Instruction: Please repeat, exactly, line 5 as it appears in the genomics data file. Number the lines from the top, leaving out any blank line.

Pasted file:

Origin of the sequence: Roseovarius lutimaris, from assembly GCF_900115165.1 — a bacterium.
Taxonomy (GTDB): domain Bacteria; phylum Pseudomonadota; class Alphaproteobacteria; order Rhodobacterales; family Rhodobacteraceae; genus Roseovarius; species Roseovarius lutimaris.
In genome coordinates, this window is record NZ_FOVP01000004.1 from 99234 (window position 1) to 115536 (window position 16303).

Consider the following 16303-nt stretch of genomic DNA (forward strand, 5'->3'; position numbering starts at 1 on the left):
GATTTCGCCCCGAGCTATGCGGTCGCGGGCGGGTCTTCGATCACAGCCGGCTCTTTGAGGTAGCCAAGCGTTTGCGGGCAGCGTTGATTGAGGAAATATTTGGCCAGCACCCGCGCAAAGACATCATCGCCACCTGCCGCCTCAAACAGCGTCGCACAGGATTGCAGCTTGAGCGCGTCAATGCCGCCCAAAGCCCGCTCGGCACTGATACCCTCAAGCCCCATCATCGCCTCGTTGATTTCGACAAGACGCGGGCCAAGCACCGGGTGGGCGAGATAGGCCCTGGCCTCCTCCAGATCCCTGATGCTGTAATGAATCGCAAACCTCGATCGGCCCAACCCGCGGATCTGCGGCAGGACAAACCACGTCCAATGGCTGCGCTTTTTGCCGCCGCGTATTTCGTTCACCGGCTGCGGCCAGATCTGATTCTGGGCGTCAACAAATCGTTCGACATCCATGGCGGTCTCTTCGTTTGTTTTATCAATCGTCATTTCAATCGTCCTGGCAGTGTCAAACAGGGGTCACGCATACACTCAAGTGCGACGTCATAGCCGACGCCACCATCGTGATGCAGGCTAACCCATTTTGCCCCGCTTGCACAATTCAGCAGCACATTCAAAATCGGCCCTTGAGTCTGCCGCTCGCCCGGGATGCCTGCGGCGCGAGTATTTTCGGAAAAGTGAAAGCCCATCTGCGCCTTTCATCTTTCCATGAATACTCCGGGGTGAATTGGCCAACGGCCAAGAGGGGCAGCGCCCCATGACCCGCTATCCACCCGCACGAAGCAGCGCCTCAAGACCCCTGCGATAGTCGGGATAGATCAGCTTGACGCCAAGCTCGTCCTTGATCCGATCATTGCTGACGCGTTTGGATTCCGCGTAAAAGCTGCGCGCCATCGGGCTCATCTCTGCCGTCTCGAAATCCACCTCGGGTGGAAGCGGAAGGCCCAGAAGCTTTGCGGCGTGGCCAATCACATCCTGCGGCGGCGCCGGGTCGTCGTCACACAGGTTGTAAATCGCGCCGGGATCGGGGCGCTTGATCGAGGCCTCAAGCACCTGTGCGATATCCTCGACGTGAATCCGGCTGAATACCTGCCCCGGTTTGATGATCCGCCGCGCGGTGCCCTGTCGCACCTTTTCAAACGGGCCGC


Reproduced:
GATTTCGCCCCGAGCTATGCGGTCGCGGGCGGGTCTTCGATCACAGCCGGCTCTTTGAGGTAGCCAAGCGTTTGCGGGCAGCGTTGATTGAGGAAATATTTGGCCAGCACCCGCGCAAAGACATCATCGCCACCTGCCGCCTCAAACAGCGTCGCACAGGATTGCAGCTTGAGCGCGTCAATGCCGCCCAAAGCCCGCTCGGCACTGATACCCTCAAGCCCCATCATCGCCTCGTTGATTTCGACAAGACGCGGGCCAAGCACCGGGTGGGCGAGATAGGCCCTGGCCTCCTCCAGATCCCTGATGCTGTAATGAATCGCAAACCTCGATCGGCCCAACCCGCGGATCTGCGGCAGGACAAACCACGTCCAATGGCTGCGCTTTTTGCCGCCGCGTATTTCGTTCACCGGCTGCGGCCAGATCTGATTCTGGGCGTCAACAAATCGTTCGACATCCATGGCGGTCTCTTCGTTTGTTTTATCAATCGTCATTTCAATCGTCCTGGCAGTGTCAAACAGGGGTCACGCATACACTCAAGTGCGACGTCATAGCCGACGCCACCATCGTGATGCAGGCTAACCCATTTTGCCCCGCTTGCACAATTCAGCAGCACATTCAAAATCGGCCCTTGAGTCTGCCGCTCGCCCGGGATGCCTGCGGCGCGAGTATTTTCGGAAAAGTGAAAGCCCATCTGCGCCTTTCATCTTTCCATGAATACTCCGGGGTGAATTGGCCAACGGCCAAGAGGGGCAGCGCCCCATGACCCGCTATCCACCCGCACGAAGCAGCGCCTCAAGACCCCTGCGATAGTCGGGATAGATCAGCTTGACGCCAAGCTCGTCCTTGATCCGATCATTGCTGACGCGTTTGGATTCCGCGTAAAAGCTGCGCGCCATCGGGCTCATCTCTGCCGTCTCGAAATCCACCTCGGGTGGAAGCGGAAGGCCCAGAAGCTTTGCGGCGTGGCCAATCACATCCTGCGGCGGCGCCGGGTCGTCGTCACACAGGTTGTAAATCGCGCCGGGATCGGGGCGCTTGATCGAGGCCTCAAGCACCTGTGCGATATCCTCGACGTGAATCCGGCTGAATACCTGCCCCGGTTTGATGATCCGCCGCGCGGTGCCCTGTCGCACCTTTTCAAACGGGCCGC